stela, stele
Plural, "stelae". Large, standing stone monument, carved with inscriptions and/or images.
While the Assyrian term lahhinnu is a loan from a Hurrian word of unknown meaning, it is clear that it designates a high-ranking administrative temple official.
Many semi-precious stones, gems, and minerals were considered to have healing properties or other special powers. Scholars copied and compiled listed of special types of stone for use in cultic and healing rituals.
A pointed writing implement, the size and shape of a pen, used to impress cuneiform signs on the surface of a tablet or a writing-board
Substitute King Ritual
A noble or commoner, often a criminal, who was ritually installed as king to rule for the duration of an unfavourable solar eclipse. He was put to death at the end of the stipulated term, usually of 100 days, and the real king, who had meanwhile taken on the identity of a farmer, was returned to the throne.
In the Assyrian context, ensuring that the ruling king's nominated successor, his crown prince, becomes king in his turn.


A standardised chapter in a canonical literary work.
Most simply, a document made of clay, on which cuneiform writing was impressed with a stylus; see also Tablet.
Tablet of Destinies
Magnificent lapis lazuli tablet owned by the gods, on which they inscribed the fate of humankind. It was stolen by the evil Anzu and reclaimed by the god Ninurta. Likewise, the Seal of Destinies was used by the gods to sign particularly important documents such as Esarhaddon's succession treaties.
The seventh month of the Assyrian year, approximately September-October.

The tenth month of the Babylonian year; aproximately December-January. In Assyrian the month is called Kanunu.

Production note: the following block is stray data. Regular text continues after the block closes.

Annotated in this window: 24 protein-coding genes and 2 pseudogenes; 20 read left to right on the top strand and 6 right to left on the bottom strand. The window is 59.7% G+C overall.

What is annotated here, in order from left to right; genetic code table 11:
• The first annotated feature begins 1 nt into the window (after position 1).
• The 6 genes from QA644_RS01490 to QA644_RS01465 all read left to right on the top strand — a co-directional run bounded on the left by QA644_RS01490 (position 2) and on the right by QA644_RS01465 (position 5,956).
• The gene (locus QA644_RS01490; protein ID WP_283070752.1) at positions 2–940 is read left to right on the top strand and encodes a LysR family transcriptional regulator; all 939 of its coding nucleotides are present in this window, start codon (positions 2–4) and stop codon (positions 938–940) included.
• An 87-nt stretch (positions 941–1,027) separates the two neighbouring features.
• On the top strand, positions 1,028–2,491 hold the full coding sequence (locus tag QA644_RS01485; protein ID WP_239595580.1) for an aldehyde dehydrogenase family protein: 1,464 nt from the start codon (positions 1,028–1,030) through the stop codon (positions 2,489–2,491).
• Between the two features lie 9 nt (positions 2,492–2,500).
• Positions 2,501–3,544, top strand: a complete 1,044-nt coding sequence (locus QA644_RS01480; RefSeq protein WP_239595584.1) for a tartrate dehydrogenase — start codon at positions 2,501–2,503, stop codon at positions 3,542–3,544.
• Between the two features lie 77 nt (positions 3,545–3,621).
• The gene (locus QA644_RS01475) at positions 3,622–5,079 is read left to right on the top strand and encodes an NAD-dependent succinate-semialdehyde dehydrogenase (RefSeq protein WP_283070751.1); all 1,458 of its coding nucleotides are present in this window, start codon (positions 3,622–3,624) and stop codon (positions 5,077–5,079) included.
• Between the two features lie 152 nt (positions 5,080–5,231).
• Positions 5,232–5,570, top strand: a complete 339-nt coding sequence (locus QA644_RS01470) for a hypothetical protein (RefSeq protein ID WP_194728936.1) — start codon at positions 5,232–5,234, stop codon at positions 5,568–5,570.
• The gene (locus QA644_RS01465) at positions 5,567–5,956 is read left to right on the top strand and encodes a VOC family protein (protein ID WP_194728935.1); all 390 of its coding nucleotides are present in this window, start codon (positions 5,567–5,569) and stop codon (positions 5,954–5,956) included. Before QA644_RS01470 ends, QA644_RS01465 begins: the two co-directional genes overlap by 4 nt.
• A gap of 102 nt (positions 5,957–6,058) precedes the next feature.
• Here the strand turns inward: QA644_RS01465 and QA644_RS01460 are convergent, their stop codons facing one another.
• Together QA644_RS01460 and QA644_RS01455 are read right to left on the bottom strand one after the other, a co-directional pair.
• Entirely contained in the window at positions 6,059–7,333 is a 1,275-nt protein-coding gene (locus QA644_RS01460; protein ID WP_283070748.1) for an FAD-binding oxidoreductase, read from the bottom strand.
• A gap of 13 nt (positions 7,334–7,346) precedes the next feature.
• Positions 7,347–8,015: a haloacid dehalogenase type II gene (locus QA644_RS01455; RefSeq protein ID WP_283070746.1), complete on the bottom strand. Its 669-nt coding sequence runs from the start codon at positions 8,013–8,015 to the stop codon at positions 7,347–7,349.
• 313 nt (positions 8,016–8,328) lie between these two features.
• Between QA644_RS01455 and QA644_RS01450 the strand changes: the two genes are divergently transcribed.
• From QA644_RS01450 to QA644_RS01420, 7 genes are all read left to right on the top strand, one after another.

Ura = hubullu
A lexical list in twenty-four tablets, which lists Sumerian and Akkadian names for a large variety of objects, grouped according to their material of manufacture, and also different sorts of place names.


See planets.


writing board
Scribes often wrote on wooden boards which were covered in a thin layer of wax. The wax could be warmed to smooth the surface and erase the writing on it. Writing-boards had the advantage of being more portable than tablets and could be hinged together to form polyptychs. Fortunately for modern scholarship, in Assyrian times the perishable writing-board never completely replaced the relatively indestructible tablet—or we would have almost no surviving written evidence to work with.


In Assyria, the cultic year comprised 354 days of 12 lunar months. It was thus necessary to intercalate an extra lunar month every three years or so to keep the lunar year in step with the solar year of 365 1/4 days.

Content last modified on 10 Nov 2019.

Eleanor Robson

Eleanor Robson, 'Technical terms', Ancient Knowledge Networks online, Eleanor Robson, 2019 []

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Released under a Creative Commons Attribution 4.0 International license, Eleanor Robson, 2018.